Romancing Your Brand Social change agent Tim Leberecht on why romance still matters today
It's alright to ask the question. Tim Leberecht has set himself up to hear it all the time. "Is the romance gone from today's branding efforts?" Leberecht says no. In fact, the acclaimed author and founder of The Business Romantic Society says there is a new wave of smart and romantic marketers blazing the trail for passion-based messages. In his acclaimed book, "The Business Romantic," Leberecht shows the captivating power that romantic marketing wields in connecting with today's consumers. We sat down with the former CMO of global design and architecture firm NBBJ to get his thoughts on how small, everyday actions can help build a more humane economy and offer a glimpse into why brands that create such moments in their customers' experiences are winning.
What are some of the key components that make marketing successful?
Marketing is an art and a science, and it is most successful when it balances the two. Obviously, with an unprecedented amount of data at their fingertips, today's marketers are intelligent almost by default. They now know which half of their marketing budget is spent ineffectively, to paraphrase David Ogilvy's famous adage. They know much more about their customers and their audiences at large than ever before, and they can use that knowledge to more precisely and more accurately predict customer behaviour.
But that is a hollow pursuit if they don't at the same time shape, cherish, and shepherd their brand and express it with a human voice. A brand remains an elusive concept that refuses to be exactly quantified or reduced to formulaic models. In fact, I would even go so far as to say that if you can engineer it, it's not a brand.
So marketers must both dream and execute big. Rawness and rigor are equally important. Marketers must be novelists and air traffic controllers at the same time.
What are the most critical action brands must take today?
Truly understanding who they are and what they want to be. This may sound trivial, but nothing is more important than clarity of vision and intent. What makes you special? Is your brand promise based on purpose, superiority or uniqueness? What is the limit of your ambition? Everything else flows from there – the brand platform, go-to-market strategy, PR, demand gen and loyalty programs, and the capabilities you build in-house in your marketing organization. A brand must be interesting at all times, not necessarily always adding concrete value or being fully trusted, but it must always be interesting. You might call this quality "authentic." I call it romantic.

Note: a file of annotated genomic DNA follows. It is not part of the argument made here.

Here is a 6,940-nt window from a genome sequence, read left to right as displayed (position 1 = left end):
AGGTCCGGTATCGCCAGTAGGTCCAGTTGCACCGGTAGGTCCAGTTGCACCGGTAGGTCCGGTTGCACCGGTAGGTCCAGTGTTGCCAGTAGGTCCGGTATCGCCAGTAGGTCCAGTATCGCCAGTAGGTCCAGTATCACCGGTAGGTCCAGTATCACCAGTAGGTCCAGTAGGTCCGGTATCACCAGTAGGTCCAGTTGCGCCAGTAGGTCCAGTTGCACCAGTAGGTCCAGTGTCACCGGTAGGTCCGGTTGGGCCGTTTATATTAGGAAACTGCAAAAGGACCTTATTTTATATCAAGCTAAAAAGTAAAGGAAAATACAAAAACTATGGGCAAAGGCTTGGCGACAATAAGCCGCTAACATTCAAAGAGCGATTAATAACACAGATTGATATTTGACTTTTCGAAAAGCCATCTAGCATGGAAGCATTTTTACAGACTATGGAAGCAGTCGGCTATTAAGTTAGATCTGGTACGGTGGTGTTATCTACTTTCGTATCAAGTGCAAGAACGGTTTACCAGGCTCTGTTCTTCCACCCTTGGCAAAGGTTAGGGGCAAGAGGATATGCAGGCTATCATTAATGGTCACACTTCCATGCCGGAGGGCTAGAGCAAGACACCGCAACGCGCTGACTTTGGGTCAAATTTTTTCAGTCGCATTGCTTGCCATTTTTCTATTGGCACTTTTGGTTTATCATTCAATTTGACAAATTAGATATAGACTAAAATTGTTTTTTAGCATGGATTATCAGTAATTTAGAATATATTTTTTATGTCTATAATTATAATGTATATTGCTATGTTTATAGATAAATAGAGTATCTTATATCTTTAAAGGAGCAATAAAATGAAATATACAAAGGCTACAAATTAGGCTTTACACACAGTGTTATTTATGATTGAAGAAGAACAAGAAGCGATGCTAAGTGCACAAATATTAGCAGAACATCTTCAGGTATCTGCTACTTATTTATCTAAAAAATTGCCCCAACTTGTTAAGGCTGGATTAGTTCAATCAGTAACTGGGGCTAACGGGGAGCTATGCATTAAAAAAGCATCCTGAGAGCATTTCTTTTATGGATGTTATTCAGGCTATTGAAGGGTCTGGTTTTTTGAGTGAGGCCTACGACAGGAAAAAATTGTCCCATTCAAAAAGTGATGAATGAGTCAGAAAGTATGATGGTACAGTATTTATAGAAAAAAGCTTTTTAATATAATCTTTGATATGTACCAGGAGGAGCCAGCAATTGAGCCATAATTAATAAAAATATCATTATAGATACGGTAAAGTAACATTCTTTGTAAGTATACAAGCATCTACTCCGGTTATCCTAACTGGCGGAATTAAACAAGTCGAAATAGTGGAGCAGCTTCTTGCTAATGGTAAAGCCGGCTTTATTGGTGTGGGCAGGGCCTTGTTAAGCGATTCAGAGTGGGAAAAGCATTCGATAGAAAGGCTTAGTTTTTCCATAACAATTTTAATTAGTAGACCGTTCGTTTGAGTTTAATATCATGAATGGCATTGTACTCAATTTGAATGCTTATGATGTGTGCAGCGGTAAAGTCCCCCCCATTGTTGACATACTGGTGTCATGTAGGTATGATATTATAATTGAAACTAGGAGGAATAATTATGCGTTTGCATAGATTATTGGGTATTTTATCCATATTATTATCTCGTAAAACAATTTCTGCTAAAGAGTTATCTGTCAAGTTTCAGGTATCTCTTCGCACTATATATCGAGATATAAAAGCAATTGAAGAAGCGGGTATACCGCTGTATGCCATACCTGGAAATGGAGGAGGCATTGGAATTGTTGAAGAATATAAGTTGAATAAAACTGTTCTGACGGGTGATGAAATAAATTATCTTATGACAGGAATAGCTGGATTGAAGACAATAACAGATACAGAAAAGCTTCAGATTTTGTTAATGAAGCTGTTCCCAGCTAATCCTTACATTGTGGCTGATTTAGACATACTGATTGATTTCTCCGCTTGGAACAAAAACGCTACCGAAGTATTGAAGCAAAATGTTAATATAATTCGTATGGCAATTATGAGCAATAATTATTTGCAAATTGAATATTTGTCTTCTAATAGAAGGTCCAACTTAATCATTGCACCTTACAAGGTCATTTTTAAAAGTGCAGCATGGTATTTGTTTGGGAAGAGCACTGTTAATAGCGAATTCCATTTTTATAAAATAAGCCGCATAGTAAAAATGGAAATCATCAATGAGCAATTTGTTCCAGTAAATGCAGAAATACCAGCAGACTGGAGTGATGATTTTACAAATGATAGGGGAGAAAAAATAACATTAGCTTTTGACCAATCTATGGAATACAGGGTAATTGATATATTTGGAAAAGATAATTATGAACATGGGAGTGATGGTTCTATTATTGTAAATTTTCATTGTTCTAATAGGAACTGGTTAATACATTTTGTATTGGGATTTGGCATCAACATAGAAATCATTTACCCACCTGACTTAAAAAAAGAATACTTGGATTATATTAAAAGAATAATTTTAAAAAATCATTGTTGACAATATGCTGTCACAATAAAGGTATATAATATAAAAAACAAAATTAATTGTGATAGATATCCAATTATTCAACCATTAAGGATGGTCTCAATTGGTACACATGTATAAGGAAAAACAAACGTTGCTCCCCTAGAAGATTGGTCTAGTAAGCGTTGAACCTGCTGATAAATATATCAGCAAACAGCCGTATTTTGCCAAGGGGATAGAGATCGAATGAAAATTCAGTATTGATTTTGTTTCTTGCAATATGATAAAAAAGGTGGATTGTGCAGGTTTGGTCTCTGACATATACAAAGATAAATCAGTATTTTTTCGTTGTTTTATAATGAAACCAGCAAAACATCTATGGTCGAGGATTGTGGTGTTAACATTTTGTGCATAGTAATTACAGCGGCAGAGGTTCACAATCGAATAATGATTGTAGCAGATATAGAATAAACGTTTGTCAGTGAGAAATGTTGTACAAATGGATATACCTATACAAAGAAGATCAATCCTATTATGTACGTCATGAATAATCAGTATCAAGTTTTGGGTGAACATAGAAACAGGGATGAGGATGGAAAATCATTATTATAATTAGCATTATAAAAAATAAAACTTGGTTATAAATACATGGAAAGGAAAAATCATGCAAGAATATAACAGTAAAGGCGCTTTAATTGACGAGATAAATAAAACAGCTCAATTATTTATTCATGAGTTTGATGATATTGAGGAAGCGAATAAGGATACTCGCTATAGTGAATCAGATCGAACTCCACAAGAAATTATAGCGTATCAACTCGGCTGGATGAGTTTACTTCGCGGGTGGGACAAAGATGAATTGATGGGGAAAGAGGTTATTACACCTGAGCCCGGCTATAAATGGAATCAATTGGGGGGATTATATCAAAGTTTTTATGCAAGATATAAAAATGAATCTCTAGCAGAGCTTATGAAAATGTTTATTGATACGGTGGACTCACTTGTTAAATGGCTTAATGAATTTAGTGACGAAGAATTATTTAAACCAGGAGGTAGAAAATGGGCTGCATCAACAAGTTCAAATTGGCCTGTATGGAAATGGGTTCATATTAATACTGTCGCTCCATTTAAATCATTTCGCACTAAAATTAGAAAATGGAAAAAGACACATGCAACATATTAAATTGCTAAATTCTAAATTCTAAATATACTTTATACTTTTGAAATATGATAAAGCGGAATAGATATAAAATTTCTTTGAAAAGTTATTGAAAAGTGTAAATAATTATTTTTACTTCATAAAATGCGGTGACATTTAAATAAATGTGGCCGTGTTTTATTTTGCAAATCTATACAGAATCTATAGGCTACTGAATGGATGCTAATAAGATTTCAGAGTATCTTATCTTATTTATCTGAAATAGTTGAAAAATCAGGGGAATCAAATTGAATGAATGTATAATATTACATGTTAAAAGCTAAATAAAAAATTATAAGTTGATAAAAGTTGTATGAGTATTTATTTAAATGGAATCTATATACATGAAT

When it comes to marketing and branding, is the romance gone?
I believe it is the opposite: I believe we're witnessing the beginning of a new romantic era in marketing. Tomorrow's marketers must be smart and romantic. In an era of big datafication, evidence-based decision-making and algorithm-driven interactions, more than ever, human connection, empathy and creativity are the ultimate differentiators. Precisely because it is so encumbered by the forces of quantification and automation, marketing can emerge as the great humanizer – the heart and soul of a company, and not just its robotic brain.
I believe marketing must always create a "meaning surplus" and bring some extra delight, enchantment, social capital and perspective to the world. Brands who do that – from Apple to Etsy to Patagonia, but also Airbnb or Facebook – are romantic in a sense that they strive to imagine and "make" different worlds. It is their bold imagination that is at the core of their appeal. It is their vision that makes them so relevant, more than anything else.
What truly makes branding romantic?
To see the world in a unique view and to create a marketplace of people who ultimately share your perspective. To oppose the ruling paradigms and conventions and insist on a subjective truth. True differentiation is always an act of opposition, if not rebellion. That's why we love David Bowie, who was perhaps the ultimate neo-romantic popstar (and brand). And that's why we are intrigued – across the full range of emotions, from love to outright hatred – by Uber. It's a clever, data-driven business model, but it's also a monolithic brand that is unlike any other and offers a unique worldview. This is why the recent rebranding caused such a stir. Whether we like it or not, Uber matters and it doesn't leave us indifferent. That's the hallmark of a romantic brand.